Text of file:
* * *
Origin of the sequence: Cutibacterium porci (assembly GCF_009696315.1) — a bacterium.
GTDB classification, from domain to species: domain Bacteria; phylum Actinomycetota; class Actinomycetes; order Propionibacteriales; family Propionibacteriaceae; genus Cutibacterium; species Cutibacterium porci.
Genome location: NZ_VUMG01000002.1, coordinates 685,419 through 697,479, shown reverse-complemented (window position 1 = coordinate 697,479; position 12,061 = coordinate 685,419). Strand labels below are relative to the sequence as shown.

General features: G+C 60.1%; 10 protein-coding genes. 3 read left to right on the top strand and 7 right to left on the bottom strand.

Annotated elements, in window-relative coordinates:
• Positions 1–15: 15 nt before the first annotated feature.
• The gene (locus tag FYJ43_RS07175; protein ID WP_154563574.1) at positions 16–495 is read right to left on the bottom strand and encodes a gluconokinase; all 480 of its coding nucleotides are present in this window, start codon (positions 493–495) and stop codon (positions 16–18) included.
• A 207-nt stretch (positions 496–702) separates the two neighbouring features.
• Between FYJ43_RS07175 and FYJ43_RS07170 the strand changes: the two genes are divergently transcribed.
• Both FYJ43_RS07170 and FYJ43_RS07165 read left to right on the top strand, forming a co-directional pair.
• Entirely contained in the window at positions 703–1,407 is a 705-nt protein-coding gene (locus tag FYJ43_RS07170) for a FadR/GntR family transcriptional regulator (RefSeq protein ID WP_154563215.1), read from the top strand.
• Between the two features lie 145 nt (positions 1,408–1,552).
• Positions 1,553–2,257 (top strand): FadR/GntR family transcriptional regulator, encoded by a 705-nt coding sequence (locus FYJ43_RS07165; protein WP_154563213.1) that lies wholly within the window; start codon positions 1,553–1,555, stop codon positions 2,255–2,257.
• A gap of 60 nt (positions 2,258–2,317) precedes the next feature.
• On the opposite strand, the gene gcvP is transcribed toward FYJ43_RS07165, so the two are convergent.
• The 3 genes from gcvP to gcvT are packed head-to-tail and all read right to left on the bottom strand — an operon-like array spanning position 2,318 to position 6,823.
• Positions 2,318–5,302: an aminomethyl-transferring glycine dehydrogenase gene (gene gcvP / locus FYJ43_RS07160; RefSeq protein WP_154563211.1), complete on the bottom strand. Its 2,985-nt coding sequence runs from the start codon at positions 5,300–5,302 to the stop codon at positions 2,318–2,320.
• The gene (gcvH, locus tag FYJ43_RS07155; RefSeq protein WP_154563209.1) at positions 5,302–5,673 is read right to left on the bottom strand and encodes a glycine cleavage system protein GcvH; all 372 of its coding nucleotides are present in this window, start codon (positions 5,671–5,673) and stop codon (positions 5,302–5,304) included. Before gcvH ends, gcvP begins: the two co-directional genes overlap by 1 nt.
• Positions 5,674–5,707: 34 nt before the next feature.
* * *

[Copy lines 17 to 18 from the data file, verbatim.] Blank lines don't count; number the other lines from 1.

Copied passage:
• Positions 2,318–5,302: an aminomethyl-transferring glycine dehydrogenase gene (gene gcvP / locus FYJ43_RS07160; RefSeq protein WP_154563211.1), complete on the bottom strand. Its 2,985-nt coding sequence runs from the start codon at positions 5,300–5,302 to the stop codon at positions 2,318–2,320.
• The gene (gcvH, locus tag FYJ43_RS07155; RefSeq protein WP_154563209.1) at positions 5,302–5,673 is read right to left on the bottom strand and encodes a glycine cleavage system protein GcvH; all 372 of its coding nucleotides are present in this window, start codon (positions 5,671–5,673) and stop codon (positions 5,302–5,304) included. Before gcvH ends, gcvP begins: the two co-directional genes overlap by 1 nt.